Someone Knows My Name* by Lawrence Hill was one of those books where bad times just keep coming. By the end of it, I felt like a chocolate cake sitting on my counter must feel every time I walk into the room. “Oh no. I knew she’d be back!” Then the old knife comes out and–another series of bites. Ouch, ouch, ouch!
The reason I was persistent in reading the book is first of all, because it is a damn good book. Secondly, Lawrence Hill was coming to town to speak at our writers’ conference along with his wife Miranda Hill, who was one of the workshop presenters.
Unfortunately, my reading of Hill’s book was followed in short order by another book that dealt with the bloodbath revolution in another African country and two books on the Spanish Inquisition and the Spanish colonization of South America. In the end, I was unable to finish one of the books on the Spanish cruelties in the new world. Enough was enough. I have needed a huge dose of biographies** and less brutal books to get me over a rather lengthy depression that reoccurs every time I read the news and realize such acts of man’s inhumanity toward man are ongoing.
In spite of what I say above, I couldn’t recommend Lawrence Hill’s book highly enough. It is entertaining, historically accurate and opened my eyes to the interconnection of the story of slavery between the U.S., Nova Scotia, England and Africa. It is well-written with engaging characters and (if you don’t want to read a tiny bit of a spoiler don’t read on) thank God, finally had a bit of a happy ending!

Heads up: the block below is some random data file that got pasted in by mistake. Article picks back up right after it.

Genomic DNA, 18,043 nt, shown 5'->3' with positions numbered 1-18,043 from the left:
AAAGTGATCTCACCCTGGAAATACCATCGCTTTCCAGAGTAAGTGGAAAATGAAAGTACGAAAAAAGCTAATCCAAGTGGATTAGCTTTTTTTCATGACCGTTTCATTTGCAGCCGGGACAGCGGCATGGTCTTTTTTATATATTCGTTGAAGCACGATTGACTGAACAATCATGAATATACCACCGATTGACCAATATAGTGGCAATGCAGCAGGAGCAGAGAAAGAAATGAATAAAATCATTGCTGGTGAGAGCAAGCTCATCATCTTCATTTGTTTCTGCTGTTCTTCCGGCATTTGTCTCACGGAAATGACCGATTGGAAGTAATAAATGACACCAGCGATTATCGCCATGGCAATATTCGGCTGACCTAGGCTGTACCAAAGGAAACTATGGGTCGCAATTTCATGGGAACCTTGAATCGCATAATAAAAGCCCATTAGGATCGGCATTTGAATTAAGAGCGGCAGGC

I held my breath for the last few chapters, just waiting for the next bite to be taken out of my heart, but that final bite never came. After his talk, I told Lawrence Hill how grateful I was that the heroine had finally had a bit of good luck at the end. I told him I couldn’t have dealt with one more bad thing happening to her and he laughed and said he felt exactly the same way. He, too, had been waiting for some kind of a release from her suffering and that he, too, could not have stood not to have a happy ending.
* In 2007, The Book of Negroes was released in the U.S. by W. W. Norton & Company under the title Someone Knows My Name, but they re-issued a new edition of the novel with the original title in January 2015.
**If you are looking for a funny yet smart biography, I highly recommend Steve Martin’s autobiography Born Standing Up.
In response to The Daily Post’s writing prompt: “That Stings!.” Franz Kafka said, “we ought to read only books that bite and sting us.” What’s the last thing you read that bit and stung you?